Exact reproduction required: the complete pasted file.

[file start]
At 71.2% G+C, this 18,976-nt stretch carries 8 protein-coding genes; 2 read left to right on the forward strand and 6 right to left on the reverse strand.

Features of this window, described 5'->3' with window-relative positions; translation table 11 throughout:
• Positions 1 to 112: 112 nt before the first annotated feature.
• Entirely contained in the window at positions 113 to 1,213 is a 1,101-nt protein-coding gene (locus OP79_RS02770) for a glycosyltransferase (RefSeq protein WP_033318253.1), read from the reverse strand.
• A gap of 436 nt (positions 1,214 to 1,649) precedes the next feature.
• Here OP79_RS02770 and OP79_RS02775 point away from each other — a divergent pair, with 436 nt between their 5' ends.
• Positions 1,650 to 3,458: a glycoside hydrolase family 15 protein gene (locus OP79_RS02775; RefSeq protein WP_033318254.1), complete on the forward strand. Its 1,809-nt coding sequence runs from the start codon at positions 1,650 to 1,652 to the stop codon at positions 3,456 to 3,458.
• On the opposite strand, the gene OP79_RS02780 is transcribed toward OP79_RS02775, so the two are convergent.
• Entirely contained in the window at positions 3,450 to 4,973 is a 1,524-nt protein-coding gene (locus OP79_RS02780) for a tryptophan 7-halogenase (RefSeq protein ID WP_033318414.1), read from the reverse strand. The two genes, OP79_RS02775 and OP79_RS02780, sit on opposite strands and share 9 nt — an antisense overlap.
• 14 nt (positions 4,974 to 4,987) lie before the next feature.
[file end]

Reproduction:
At 71.2% G+C, this 18,976-nt stretch carries 8 protein-coding genes; 2 read left to right on the forward strand and 6 right to left on the reverse strand.

Features of this window, described 5'->3' with window-relative positions; translation table 11 throughout:
• Positions 1 to 112: 112 nt before the first annotated feature.
• Entirely contained in the window at positions 113 to 1,213 is a 1,101-nt protein-coding gene (locus OP79_RS02770) for a glycosyltransferase (RefSeq protein WP_033318253.1), read from the reverse strand.
• A gap of 436 nt (positions 1,214 to 1,649) precedes the next feature.
• Here OP79_RS02770 and OP79_RS02775 point away from each other — a divergent pair, with 436 nt between their 5' ends.
• Positions 1,650 to 3,458: a glycoside hydrolase family 15 protein gene (locus OP79_RS02775; RefSeq protein WP_033318254.1), complete on the forward strand. Its 1,809-nt coding sequence runs from the start codon at positions 1,650 to 1,652 to the stop codon at positions 3,456 to 3,458.
• On the opposite strand, the gene OP79_RS02780 is transcribed toward OP79_RS02775, so the two are convergent.
• Entirely contained in the window at positions 3,450 to 4,973 is a 1,524-nt protein-coding gene (locus OP79_RS02780) for a tryptophan 7-halogenase (RefSeq protein ID WP_033318414.1), read from the reverse strand. The two genes, OP79_RS02775 and OP79_RS02780, sit on opposite strands and share 9 nt — an antisense overlap.
• 14 nt (positions 4,974 to 4,987) lie before the next feature.